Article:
Curved or other complex surface geometries may also be utilized in the method of the invention. As seen in FIG. 3, an acetabular hip cup 14 in the shape of a thin-walled hemisphere has its outer surface treated according to the present invention wherein a porous surface 16 is formed around a selected portion thereof. A typical acetabular hip cup 14 includes spaced screw holes 18, 18' formed therein for securement of screws directly to the bone. The cup 14 possesses a thin wall, on the order of about 0.125" thick, which makes laser drilling of the cavities to a controlled depth of about 0.030" particularly desirable. In this manner, a porous surface 16 of controlled depth is formed on the outer surface of the cup 14 without drilling through the thin wall and without impairing the load bearing structural integrity of the cup. The danger of tissue contamination potentially present in prior art porous surface coating techniques is, likewise, eliminated.
Examples of other complex surface geometries are shown in FIGS. 11 and 12. A tibial knee tray 50 having a porous surface 52 formed in accordance with the invention is shown in FIG. 11. A femoral knee component 60 having a porous surface 62 formed in accordance with the present invention is depicted in FIG. 12. The femoral knee component 60 and the tibial knee tray 50 are useful components in a knee implant system.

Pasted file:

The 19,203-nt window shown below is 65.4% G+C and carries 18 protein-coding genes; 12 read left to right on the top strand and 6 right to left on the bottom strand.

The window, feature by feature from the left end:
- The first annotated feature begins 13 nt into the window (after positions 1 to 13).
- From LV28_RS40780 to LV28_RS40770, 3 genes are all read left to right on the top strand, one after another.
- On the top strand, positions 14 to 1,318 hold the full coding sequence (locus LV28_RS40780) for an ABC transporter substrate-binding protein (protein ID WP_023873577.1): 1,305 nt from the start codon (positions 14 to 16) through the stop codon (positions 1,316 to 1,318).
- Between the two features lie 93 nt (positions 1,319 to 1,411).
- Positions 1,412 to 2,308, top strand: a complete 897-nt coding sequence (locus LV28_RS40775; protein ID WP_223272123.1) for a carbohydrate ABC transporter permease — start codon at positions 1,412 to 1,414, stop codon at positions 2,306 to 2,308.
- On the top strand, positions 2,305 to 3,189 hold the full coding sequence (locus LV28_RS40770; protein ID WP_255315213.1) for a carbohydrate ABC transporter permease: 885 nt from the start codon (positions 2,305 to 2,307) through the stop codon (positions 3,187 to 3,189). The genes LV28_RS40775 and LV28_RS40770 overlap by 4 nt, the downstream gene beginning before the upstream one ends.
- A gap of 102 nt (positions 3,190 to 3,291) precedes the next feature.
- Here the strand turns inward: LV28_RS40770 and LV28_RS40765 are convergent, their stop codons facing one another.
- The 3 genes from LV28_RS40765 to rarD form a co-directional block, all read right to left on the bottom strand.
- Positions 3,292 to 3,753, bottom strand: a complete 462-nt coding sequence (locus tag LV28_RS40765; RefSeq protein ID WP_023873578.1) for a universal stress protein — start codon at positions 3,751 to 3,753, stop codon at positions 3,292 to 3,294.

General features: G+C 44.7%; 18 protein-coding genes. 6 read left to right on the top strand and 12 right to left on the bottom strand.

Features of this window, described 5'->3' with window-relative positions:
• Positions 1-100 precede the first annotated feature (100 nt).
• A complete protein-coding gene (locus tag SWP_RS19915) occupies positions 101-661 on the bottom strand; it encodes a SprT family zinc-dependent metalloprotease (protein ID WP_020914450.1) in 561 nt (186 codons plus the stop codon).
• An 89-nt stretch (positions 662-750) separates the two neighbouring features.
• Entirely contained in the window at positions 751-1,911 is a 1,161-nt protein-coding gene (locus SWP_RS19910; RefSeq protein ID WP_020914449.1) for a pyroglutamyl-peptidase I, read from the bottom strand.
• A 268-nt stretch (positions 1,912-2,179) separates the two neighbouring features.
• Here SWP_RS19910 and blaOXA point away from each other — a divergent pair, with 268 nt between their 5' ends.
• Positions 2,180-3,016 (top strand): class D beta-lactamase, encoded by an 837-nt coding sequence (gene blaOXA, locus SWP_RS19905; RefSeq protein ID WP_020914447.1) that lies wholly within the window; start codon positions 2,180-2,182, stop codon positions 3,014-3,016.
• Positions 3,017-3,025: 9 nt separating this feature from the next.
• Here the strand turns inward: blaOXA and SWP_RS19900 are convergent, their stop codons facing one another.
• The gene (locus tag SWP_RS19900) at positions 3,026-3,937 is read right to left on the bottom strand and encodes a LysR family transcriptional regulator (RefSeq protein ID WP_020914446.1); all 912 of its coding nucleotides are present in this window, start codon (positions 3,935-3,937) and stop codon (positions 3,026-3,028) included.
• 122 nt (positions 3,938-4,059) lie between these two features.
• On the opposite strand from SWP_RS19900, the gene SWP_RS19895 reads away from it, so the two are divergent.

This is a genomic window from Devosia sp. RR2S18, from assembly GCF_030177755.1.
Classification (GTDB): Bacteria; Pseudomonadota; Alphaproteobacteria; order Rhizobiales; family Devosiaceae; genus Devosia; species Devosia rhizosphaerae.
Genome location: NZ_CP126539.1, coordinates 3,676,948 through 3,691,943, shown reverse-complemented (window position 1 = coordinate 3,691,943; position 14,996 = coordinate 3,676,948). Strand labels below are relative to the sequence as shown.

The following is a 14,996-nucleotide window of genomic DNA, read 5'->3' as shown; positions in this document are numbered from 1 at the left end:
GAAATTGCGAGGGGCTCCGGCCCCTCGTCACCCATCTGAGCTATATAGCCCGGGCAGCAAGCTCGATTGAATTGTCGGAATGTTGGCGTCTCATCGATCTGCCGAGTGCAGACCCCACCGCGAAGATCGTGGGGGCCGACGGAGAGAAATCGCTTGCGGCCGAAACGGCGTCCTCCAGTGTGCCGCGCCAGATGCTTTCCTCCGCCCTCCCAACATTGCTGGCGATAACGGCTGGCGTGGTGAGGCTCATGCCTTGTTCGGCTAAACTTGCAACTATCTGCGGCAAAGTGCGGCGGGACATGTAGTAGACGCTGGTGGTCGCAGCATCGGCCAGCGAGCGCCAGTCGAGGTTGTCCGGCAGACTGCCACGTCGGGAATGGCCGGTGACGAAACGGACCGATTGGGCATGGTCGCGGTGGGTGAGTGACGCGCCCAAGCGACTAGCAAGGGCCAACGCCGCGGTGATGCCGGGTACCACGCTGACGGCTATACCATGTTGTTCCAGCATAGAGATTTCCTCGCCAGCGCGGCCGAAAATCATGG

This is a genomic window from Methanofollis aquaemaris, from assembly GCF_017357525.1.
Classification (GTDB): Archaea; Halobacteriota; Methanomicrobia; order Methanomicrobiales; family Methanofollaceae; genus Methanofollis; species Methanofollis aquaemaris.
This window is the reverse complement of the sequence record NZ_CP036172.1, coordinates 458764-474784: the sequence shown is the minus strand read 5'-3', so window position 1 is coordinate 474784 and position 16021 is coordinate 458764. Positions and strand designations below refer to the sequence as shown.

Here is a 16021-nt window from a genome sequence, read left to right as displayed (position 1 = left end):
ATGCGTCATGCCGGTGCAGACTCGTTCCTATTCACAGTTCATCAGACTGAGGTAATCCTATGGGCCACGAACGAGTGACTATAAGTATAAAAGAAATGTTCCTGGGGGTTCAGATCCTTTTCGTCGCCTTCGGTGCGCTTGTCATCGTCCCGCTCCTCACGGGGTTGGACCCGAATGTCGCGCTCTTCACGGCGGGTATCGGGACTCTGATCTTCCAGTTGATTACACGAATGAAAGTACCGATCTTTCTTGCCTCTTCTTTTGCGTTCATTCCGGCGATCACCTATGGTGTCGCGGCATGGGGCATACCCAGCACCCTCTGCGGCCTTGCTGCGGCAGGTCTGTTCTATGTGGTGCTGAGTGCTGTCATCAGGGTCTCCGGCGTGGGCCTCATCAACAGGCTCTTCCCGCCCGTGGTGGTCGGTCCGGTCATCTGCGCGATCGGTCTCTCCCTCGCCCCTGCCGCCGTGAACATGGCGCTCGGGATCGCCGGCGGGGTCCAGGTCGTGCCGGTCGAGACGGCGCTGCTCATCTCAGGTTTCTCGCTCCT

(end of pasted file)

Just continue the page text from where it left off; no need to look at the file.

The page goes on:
A substrate 20 of a cobalt-chromium medical implant alloy designated ASTM F-75-87 was treated in accordance with the present invention. The cobalt-chromium alloy workpiece was positioned on a moveable work table spaced from a YAG laser and rows of cavities were formed in the surface thereof. FIG. 8A depicts a photomicrograph of the cobalt-chromium medical implant alloy at 20 power magnification showing controlled porosity produced with the YAG laser beam. The cavities are typically 0.027" in diameter and 0.021" average depth with a center-to-center spacing of about 0.030". The ASTM type F-75-87 cobalt-chromium alloy is a cast material and it is understood that the wrought cobalt-chromium alloy designated ASTM F-799-87 is also suitable.